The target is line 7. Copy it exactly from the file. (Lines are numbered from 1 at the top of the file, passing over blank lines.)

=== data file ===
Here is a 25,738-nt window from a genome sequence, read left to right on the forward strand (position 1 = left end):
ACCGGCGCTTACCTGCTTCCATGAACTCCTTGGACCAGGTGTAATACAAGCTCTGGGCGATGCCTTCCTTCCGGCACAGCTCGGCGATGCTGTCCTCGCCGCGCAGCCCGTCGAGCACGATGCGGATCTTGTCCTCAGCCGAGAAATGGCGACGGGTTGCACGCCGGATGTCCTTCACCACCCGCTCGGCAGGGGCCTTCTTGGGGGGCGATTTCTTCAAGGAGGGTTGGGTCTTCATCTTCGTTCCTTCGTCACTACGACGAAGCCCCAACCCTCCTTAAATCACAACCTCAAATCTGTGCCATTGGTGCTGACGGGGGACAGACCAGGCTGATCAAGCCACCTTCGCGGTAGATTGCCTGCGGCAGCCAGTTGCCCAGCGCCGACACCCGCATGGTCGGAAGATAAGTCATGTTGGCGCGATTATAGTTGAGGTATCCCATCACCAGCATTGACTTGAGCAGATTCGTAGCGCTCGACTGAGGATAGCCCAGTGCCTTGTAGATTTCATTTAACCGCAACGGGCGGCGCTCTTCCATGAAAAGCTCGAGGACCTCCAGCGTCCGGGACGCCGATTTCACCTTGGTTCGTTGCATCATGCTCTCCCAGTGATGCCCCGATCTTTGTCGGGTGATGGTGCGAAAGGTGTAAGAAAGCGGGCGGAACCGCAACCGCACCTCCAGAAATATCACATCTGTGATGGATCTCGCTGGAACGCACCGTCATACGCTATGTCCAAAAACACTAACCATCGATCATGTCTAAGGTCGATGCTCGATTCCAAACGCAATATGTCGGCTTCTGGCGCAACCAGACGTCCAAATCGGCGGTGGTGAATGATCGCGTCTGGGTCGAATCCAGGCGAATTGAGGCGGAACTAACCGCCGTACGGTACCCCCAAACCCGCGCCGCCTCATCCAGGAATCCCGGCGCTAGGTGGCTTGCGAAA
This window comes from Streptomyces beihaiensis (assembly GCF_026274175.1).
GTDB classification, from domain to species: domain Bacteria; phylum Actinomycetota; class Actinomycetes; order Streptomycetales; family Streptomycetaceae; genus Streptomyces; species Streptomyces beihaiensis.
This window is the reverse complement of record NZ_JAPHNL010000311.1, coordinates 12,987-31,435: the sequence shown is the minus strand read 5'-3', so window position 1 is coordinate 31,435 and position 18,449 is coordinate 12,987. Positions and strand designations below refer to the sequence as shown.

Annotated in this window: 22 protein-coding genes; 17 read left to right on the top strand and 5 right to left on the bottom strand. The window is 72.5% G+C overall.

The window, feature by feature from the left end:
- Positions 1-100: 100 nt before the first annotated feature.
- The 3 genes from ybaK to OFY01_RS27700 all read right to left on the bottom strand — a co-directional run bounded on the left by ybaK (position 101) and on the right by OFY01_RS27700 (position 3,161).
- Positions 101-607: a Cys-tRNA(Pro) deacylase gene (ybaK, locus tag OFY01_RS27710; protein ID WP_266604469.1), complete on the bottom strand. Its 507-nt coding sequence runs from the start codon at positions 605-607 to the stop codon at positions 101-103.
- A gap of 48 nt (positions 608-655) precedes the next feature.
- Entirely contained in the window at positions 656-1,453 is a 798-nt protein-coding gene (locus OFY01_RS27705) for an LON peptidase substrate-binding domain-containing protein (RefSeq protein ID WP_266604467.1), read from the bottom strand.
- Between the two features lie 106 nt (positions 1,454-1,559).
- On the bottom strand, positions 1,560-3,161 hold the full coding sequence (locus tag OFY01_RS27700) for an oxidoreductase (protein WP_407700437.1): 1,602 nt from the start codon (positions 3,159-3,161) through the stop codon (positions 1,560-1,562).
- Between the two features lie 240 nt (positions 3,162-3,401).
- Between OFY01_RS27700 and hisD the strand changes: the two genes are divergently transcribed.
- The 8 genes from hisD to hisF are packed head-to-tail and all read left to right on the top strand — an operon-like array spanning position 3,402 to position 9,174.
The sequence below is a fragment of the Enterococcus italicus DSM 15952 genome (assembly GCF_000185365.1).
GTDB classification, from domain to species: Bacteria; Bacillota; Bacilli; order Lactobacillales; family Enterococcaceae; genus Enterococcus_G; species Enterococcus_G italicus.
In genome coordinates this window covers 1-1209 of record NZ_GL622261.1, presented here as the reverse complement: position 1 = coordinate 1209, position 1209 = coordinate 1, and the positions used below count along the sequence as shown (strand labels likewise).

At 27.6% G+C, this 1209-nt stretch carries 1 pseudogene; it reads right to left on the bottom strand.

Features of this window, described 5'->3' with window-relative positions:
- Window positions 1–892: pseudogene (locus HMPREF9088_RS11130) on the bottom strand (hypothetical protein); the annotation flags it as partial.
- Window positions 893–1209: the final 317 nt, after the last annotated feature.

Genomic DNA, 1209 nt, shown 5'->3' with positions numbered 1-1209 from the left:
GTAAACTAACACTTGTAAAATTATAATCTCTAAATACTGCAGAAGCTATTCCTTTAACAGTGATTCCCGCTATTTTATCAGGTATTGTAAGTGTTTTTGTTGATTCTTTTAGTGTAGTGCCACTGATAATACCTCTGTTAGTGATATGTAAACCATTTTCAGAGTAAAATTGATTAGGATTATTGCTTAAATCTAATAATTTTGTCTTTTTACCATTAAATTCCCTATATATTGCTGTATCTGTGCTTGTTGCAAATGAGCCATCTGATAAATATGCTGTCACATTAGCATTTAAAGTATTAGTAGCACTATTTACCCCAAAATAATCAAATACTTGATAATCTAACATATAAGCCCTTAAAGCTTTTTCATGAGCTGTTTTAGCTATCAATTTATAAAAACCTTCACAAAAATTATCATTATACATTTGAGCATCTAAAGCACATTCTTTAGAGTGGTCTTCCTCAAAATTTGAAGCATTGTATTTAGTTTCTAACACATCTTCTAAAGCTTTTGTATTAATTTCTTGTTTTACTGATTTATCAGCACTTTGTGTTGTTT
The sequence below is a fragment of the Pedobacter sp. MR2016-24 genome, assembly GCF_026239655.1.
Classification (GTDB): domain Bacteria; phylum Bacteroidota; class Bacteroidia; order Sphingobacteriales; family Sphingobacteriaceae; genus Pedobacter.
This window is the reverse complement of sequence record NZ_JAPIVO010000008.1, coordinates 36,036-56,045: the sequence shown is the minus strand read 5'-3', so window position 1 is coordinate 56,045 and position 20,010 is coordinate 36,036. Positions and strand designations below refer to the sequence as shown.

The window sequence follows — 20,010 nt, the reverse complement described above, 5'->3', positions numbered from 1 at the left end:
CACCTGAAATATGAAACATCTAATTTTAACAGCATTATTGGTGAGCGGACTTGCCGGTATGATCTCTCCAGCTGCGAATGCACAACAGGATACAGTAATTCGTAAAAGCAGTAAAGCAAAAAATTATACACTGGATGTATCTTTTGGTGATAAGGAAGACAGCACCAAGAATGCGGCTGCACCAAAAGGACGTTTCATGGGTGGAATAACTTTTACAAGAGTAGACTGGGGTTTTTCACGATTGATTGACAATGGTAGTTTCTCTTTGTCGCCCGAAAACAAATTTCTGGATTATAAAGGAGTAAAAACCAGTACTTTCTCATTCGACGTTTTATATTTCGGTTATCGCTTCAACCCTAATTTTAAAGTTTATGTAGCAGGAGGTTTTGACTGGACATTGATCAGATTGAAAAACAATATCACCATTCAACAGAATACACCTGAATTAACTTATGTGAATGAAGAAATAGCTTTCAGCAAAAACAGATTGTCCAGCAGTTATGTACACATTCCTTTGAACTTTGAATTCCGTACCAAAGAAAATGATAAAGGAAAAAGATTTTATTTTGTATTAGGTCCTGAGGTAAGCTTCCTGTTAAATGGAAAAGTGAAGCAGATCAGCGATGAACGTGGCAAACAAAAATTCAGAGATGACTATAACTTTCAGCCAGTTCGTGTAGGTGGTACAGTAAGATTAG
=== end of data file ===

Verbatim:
The window, feature by feature from the left end: